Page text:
The upper Twisp River is one of the few areas in the Methow Valley that’s designated as nesting, roosting and foraging habitat for endangered spotted owls. It also provides habitat for bull trout, Minbashian said.
Snags provide important wildlife habitat, but they can also pose a danger to firefighters because they can fall, Wilkins said. There’s no way for the district to know why specific trees have been felled, she said.
Photos show that in some areas near the road, fire crews cut almost all trees and covered the ground with a layer of dead branches and needles. Branches and slash laid on the ground are typically part of suppression rehab, used to minimize soil damage and address run-off, Wilkins said.
But Minbashian was concerned that some of these practices could increase wildfire risk in the future.
The primary control line in the upper Twisp River drainage was Abernathy Ridge, a large, natural feature several thousand feet above the drainage, Methow Valley District Ranger Chris Furr said last month. Twisp River Road was their contingency line.
To prepare for a potential burnout to protect homes in the Twisp River basin in case the fire crested the ridge and made its way down to the road, fire crews thinned trees along an approximately 10-mile stretch on the upper Twisp River Road, from Buttermilk to the area burned in 2018 by the Crescent Mountain Fire, Furr said.
Because the road has been off-limits, the timing of the cutting and other suppression activities isn’t clear. Daily updates from the incident management teams indicate that they were scouting long-term strategic actions in the Twisp River drainage in the second week of August in case the fire made its way down from Abernathy Ridge. They also improved control lines in the area.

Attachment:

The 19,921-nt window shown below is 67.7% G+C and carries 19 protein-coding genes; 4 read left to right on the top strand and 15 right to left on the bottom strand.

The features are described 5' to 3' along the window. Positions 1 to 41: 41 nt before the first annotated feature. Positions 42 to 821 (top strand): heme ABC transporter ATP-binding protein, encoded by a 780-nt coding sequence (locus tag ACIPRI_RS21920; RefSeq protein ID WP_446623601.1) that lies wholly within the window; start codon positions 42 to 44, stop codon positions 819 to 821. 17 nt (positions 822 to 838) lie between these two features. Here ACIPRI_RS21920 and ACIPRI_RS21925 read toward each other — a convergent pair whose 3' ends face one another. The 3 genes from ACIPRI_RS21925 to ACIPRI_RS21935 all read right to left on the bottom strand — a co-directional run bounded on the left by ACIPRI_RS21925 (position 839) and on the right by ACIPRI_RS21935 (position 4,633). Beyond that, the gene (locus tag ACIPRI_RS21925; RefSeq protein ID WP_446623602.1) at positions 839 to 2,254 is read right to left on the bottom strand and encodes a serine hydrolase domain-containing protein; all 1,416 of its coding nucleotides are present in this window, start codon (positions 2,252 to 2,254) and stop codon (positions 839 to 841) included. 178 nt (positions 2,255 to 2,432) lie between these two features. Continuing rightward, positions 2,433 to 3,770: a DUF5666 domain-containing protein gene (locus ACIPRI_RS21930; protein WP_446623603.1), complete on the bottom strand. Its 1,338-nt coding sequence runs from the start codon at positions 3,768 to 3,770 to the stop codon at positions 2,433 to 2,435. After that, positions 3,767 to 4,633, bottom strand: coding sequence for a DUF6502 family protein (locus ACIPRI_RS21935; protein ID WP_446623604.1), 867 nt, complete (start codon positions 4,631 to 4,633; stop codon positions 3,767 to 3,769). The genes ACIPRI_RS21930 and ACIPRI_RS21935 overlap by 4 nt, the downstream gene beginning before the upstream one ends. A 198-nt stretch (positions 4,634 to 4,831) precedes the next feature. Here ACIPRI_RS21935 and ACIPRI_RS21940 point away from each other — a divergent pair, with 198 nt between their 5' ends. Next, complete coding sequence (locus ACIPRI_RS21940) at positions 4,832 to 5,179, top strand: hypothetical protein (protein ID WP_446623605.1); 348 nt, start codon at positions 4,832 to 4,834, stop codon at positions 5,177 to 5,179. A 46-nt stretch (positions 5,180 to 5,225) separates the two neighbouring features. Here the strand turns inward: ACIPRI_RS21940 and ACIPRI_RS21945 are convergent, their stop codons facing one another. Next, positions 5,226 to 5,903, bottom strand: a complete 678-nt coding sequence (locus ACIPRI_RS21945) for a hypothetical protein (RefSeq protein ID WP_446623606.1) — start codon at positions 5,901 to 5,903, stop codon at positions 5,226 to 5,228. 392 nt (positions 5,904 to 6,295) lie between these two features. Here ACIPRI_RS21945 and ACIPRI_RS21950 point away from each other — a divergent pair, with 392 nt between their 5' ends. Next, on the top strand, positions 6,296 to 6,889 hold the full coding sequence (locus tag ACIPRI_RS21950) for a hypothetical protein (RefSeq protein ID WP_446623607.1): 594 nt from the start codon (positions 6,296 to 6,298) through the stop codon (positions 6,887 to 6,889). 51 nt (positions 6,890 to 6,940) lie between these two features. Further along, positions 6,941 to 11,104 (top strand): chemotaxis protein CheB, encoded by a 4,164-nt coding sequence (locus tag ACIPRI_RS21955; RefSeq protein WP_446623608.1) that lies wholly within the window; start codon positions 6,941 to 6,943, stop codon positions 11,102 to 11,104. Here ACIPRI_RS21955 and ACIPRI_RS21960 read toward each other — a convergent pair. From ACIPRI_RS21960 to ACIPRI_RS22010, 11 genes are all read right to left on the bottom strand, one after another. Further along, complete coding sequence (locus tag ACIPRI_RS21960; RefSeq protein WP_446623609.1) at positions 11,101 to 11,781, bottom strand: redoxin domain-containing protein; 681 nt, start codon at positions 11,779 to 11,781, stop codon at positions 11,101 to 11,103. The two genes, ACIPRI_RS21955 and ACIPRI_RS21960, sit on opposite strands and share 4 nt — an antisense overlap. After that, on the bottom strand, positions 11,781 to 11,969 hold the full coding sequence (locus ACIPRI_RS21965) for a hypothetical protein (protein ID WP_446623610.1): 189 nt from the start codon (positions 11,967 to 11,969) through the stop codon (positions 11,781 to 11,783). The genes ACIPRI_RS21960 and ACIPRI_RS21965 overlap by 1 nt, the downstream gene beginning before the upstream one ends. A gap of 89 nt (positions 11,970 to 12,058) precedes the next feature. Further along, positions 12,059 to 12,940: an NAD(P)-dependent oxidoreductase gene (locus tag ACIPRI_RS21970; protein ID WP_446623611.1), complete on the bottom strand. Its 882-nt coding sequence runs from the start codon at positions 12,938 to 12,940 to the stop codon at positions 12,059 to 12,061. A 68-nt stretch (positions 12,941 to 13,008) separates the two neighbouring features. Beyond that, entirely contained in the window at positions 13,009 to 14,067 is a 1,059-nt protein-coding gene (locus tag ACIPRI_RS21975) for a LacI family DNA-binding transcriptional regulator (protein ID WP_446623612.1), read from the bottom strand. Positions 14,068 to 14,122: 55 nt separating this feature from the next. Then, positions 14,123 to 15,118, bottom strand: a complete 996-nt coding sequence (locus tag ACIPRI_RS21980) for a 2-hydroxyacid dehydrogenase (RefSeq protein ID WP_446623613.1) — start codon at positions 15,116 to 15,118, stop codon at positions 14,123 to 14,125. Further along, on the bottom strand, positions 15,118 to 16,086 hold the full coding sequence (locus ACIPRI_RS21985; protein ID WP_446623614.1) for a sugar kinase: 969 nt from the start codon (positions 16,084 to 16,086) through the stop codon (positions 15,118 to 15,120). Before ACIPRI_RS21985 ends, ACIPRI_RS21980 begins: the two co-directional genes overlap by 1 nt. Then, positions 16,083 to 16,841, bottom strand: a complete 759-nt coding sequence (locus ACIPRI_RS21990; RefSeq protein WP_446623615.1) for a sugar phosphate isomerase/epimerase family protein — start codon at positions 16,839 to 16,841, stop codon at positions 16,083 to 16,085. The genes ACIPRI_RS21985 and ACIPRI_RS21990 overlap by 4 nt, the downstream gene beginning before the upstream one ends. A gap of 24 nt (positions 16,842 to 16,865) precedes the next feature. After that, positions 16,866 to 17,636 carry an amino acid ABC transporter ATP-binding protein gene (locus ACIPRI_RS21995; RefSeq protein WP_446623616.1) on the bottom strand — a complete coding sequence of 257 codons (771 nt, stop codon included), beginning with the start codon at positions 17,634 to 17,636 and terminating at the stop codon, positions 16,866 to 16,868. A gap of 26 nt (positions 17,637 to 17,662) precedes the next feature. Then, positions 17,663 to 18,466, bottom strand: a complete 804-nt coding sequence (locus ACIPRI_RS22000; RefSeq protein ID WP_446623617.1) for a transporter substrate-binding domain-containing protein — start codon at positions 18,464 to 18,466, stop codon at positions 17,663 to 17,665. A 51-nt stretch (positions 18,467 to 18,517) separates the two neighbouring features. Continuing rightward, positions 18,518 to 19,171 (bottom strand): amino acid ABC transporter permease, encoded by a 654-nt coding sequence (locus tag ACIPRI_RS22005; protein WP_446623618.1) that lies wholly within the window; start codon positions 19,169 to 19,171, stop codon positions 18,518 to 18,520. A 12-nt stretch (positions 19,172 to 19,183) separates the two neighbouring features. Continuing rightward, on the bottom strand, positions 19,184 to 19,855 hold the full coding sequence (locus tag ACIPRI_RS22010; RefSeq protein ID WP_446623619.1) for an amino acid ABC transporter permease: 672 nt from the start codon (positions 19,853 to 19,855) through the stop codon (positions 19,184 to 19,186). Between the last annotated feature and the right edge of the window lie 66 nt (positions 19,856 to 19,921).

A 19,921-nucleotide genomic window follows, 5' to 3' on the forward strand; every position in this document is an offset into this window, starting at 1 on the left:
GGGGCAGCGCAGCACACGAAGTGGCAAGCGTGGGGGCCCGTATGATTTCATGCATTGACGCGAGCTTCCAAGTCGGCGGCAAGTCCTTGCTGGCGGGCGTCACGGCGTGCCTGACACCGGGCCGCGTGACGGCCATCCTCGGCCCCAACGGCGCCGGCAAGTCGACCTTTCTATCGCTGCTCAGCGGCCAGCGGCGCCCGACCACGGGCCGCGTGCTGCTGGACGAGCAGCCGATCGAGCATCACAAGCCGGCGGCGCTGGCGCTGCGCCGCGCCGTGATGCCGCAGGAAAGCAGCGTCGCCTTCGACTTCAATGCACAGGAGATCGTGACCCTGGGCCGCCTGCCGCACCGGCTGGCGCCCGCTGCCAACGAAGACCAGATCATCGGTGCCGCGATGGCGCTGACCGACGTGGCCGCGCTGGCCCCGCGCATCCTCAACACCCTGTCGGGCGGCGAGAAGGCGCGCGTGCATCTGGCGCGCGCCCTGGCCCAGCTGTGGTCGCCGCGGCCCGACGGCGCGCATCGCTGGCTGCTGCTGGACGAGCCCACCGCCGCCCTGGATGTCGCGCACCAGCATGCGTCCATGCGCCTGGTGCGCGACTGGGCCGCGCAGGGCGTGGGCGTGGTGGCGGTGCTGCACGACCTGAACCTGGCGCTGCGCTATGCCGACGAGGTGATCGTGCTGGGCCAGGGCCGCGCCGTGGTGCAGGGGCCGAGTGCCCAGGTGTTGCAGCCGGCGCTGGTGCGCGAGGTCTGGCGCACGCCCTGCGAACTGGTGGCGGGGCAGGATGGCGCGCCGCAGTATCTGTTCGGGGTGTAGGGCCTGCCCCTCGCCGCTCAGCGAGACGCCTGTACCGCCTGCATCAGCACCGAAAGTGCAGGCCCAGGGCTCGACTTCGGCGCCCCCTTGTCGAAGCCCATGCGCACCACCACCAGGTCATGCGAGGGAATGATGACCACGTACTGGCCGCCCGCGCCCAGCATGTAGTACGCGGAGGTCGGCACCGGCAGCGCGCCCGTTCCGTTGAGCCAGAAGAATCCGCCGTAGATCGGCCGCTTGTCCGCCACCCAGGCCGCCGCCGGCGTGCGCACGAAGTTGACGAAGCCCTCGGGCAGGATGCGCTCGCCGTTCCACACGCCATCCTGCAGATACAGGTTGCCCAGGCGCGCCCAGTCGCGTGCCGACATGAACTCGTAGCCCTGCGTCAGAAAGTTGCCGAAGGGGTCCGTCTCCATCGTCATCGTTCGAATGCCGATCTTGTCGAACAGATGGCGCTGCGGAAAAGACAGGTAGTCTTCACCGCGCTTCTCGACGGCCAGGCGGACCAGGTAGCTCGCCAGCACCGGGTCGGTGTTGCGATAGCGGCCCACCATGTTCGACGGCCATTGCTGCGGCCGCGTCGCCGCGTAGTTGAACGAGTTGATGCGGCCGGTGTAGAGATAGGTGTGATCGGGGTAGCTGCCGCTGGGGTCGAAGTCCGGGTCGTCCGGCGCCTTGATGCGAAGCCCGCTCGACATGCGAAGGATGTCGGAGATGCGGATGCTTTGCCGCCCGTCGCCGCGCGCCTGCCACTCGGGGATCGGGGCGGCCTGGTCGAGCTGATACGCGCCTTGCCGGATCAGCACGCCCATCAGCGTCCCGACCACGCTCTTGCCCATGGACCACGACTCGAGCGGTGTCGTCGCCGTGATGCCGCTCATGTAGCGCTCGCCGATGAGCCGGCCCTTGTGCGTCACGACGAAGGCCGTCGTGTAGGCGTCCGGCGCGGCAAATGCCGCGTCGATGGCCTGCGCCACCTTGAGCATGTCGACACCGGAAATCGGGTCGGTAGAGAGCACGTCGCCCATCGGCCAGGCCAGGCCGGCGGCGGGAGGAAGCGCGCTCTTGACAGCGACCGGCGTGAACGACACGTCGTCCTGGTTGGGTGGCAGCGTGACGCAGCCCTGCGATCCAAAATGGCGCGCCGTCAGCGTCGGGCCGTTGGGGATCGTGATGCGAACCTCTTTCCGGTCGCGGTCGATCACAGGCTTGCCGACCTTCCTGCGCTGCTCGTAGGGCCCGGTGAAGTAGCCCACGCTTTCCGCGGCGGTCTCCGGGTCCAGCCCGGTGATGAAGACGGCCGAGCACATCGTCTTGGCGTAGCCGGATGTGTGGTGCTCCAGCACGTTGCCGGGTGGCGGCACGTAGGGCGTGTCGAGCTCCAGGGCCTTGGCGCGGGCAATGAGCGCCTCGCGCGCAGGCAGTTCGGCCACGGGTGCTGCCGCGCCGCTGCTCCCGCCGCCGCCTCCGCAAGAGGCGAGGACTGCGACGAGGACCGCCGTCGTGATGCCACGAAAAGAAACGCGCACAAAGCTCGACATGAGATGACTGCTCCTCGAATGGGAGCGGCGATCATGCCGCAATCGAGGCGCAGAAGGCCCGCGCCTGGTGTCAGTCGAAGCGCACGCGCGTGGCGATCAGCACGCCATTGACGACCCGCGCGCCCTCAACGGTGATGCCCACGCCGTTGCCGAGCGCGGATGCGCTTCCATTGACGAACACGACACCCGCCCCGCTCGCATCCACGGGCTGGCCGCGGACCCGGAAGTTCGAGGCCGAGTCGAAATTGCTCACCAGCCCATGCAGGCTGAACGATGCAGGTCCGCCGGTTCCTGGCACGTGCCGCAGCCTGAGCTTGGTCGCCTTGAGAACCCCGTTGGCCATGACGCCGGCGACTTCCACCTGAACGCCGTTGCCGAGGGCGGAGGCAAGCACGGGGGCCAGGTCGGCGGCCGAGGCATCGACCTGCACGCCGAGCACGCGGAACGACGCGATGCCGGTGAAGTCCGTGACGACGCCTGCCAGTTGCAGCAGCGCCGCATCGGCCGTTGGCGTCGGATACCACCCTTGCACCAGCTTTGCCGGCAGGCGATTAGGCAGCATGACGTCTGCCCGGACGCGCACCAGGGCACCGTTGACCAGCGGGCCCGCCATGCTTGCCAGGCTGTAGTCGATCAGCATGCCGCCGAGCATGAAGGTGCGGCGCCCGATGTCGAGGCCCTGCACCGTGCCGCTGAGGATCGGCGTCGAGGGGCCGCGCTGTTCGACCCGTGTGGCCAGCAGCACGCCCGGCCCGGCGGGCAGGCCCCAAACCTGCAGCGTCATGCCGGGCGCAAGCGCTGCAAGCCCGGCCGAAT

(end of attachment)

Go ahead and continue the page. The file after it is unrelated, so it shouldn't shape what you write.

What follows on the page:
Residents of Twisp River Road were evacuated on July 31 but allowed to return home on Aug. 6, when the evacuation level was reduced to Level 2, meaning people should be ready to leave. The area from Elbow Coulee Road, about 5 miles west of town, through Buttermilk, 6 miles west of there, was reduced to Level 1 — be aware of a fire in the area — on Aug. 10. All evacuation orders for the road were lifted on Aug. 22.
There are a handful of houses west of Buttermilk. The rest of the road goes through the national forest, where there are half a dozen campgrounds and trails.
No public process?
Many valley residents and members of conservation groups have been questioning the actions taken in the name of firefighting when no one could witness what was happening.
The area has received particular scrutiny because of the Twisp Restoration Project (TRP), which proposes to treat 77,000 acres with thinning, logging and prescribed fire. Much of the area covered by the project coincides with areas burned or threatened by the Cedar Creek Fire.
Under normal circumstances, the U.S. Forest Service is required to provide opportunities for the public to evaluate and comment on a proposal like the TRP. The National Environmental Policy Act establishes stages for input, analysis of alternatives, and an appeal process.
“These practices, done out of sight, underscore the importance of public engagement and accountability,” Minbashian said.